Annals of Pediatric Gastroenterology and Hepatology ISPGHAN

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VOLUME 2 , ISSUE 3-4 ( July-Sep/Oct-Dec, 2020 ) > List of Articles

Hepatology Award Paper

Is Exchangeable Copper, a Better Prognostic Tool for Assessing Treatment Control in Hepatic Wilsonšfs Disease in Children?

Jayendra Seetharaman, Amrita Mathias, Surender Kumar Yachha, Anshu Srivastava, Ujjal Poddar

Citation Information : Seetharaman J, Mathias A, Yachha SK, Srivastava A, Poddar U. Is Exchangeable Copper, a Better Prognostic Tool for Assessing Treatment Control in Hepatic Wilsonšfs Disease in Children?. Ann Pediatr Gastroenterol Hepatol 2020; 2 (3-4):14-14.

DOI: 10.5005/jp-journals-11009-0063

License: CC BY-NC 4.0

Published Online: 06-07-2022

Copyright Statement:  Copyright © 2020; The Author(s).


Abstract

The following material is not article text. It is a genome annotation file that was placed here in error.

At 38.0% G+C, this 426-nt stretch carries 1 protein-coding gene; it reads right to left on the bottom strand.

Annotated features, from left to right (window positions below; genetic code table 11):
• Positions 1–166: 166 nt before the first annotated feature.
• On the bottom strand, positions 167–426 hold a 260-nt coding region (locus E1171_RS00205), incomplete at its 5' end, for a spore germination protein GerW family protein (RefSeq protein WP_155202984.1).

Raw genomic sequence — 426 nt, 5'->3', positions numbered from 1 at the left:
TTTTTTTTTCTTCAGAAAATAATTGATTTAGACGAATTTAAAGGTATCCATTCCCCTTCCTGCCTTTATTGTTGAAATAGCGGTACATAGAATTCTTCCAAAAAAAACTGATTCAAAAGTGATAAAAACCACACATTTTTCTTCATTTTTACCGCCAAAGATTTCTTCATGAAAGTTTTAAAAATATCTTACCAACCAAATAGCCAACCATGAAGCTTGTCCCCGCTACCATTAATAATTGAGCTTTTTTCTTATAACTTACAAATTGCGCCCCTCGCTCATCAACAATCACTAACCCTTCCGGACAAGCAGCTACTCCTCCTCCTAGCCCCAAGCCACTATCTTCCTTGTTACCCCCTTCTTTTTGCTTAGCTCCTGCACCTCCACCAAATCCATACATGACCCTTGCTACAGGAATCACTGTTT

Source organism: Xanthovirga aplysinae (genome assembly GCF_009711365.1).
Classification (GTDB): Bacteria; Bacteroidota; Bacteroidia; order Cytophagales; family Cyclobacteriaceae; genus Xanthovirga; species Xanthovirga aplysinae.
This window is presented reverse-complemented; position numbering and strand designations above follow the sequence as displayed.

Standard assessment of chelation adequacy in Wilson's Disease (WD) by liver function tests (LFT), non-ceruloplasmin copper (NCC) and 24- hour urine copper (UCu) have fallacies. Exchangeable copper (ExCu) is a newer concept in the diagnosis and management of neurological WD. The aim of the study is to explore the role of ExCu as a prognostic tool for assessment of therapy in liver disease. Hepatic WD patients on. 1 y chelation therapy were prospectively enrolled. Newly diagnosed chelation-naive WD children were controls. ExCu in ultrafiltrates was analysed by atomic mass spectrophotometry. Relative exchangeable copper (REC) was defined as percentage ratio of ExCu and total serum copper. Sub-group analysis of ExCu on degree of chelation [well-chelated (UCu 200-500 μgday); poorly chelated (UCu <200 or > 500 μgday)] and liver disease [stable (normal liver synthetic function and transaminases < 2 times upper limit of normal) and unstable (poor synthetic functions and elevated transaminases] The authors found that 96 children (n = 61 on chelation, n = 35 controls) aged 12.5 ± 4.4y were assessed. Chelated WD vs. controls had lower ExCu (0.9 ± 0.6 vs 3 ± 7 μmol/L, p = 0.03) and higher REC (43 ± 27.4% vs 30.4 ± 14.3%, p = 0.01). AUROC of ExCu in chelated vs. controls was 0.8 (cut-off 0.97 μmol/L, sensitivity 80%, specificity of 68%, p<0.01) and stable vs. unstable liver disease was 0.73 (cut-off 0.87 μmol/L, sensitivity 77%, specificity of 65% p = 0.01). ExCu had positive correlation with NCC (r = 0.92, p < 0.001), UCu (r = 0.52, p < 0.001) and Pediatric end-stage liver disease (PELD) scores (r = 0.47, p = 0.01). Multivariate analysis of the entire cohort showed Child Turcotte Pugh scores (p = 0.002) and duration of treatment (> 1-year vs < 1-year) (p = 0.002) significantly influences ExCu values. Median follow-up duration was 10 (0-24) months. 14/96 (15%) either died or were referred for liver transplantation. Survival on Kaplan Meier curves were significantly higher (p = 0.01) if baseline ExCu was ⩽ 0.87. The conclusion from the study was Exchangeable copper is an effective monitoring tool to assess chelation. New chelators reduce ExCu levels to <0.97 μmol/L after 1 year of chelation and thereafter achieve liver stability if values are <0.87 μmol/L.


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